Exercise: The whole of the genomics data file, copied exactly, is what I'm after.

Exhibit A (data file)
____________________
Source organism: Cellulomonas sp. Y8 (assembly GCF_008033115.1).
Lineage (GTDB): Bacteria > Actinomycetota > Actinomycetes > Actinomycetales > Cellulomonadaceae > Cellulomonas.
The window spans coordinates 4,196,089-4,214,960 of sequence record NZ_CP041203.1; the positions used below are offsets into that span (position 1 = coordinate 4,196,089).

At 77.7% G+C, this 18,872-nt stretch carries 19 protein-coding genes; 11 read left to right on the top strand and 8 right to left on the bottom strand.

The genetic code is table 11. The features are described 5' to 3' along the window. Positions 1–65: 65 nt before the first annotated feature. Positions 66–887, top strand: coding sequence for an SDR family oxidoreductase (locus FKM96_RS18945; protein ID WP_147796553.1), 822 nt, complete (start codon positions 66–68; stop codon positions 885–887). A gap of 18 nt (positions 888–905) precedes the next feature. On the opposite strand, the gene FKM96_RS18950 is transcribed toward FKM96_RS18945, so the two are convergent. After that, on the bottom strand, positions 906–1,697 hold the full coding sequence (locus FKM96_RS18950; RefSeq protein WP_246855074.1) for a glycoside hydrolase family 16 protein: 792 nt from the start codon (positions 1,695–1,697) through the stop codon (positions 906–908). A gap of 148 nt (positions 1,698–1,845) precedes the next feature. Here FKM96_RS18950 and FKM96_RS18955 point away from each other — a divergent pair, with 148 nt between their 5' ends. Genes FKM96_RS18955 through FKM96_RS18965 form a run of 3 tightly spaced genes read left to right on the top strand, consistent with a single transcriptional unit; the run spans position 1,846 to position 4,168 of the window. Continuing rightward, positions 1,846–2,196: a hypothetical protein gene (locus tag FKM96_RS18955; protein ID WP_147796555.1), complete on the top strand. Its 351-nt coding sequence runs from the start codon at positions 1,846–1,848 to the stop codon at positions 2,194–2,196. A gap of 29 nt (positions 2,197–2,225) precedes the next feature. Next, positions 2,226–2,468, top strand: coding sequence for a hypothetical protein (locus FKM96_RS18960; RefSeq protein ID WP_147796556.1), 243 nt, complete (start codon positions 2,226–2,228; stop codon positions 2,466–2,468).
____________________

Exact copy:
Source organism: Cellulomonas sp. Y8 (assembly GCF_008033115.1).
Lineage (GTDB): Bacteria > Actinomycetota > Actinomycetes > Actinomycetales > Cellulomonadaceae > Cellulomonas.
The window spans coordinates 4,196,089-4,214,960 of sequence record NZ_CP041203.1; the positions used below are offsets into that span (position 1 = coordinate 4,196,089).

At 77.7% G+C, this 18,872-nt stretch carries 19 protein-coding genes; 11 read left to right on the top strand and 8 right to left on the bottom strand.

The genetic code is table 11. The features are described 5' to 3' along the window. Positions 1–65: 65 nt before the first annotated feature. Positions 66–887, top strand: coding sequence for an SDR family oxidoreductase (locus FKM96_RS18945; protein ID WP_147796553.1), 822 nt, complete (start codon positions 66–68; stop codon positions 885–887). A gap of 18 nt (positions 888–905) precedes the next feature. On the opposite strand, the gene FKM96_RS18950 is transcribed toward FKM96_RS18945, so the two are convergent. After that, on the bottom strand, positions 906–1,697 hold the full coding sequence (locus FKM96_RS18950; RefSeq protein WP_246855074.1) for a glycoside hydrolase family 16 protein: 792 nt from the start codon (positions 1,695–1,697) through the stop codon (positions 906–908). A gap of 148 nt (positions 1,698–1,845) precedes the next feature. Here FKM96_RS18950 and FKM96_RS18955 point away from each other — a divergent pair, with 148 nt between their 5' ends. Genes FKM96_RS18955 through FKM96_RS18965 form a run of 3 tightly spaced genes read left to right on the top strand, consistent with a single transcriptional unit; the run spans position 1,846 to position 4,168 of the window. Continuing rightward, positions 1,846–2,196: a hypothetical protein gene (locus tag FKM96_RS18955; protein ID WP_147796555.1), complete on the top strand. Its 351-nt coding sequence runs from the start codon at positions 1,846–1,848 to the stop codon at positions 2,194–2,196. A gap of 29 nt (positions 2,197–2,225) precedes the next feature. Next, positions 2,226–2,468, top strand: coding sequence for a hypothetical protein (locus FKM96_RS18960; RefSeq protein ID WP_147796556.1), 243 nt, complete (start codon positions 2,226–2,228; stop codon positions 2,466–2,468).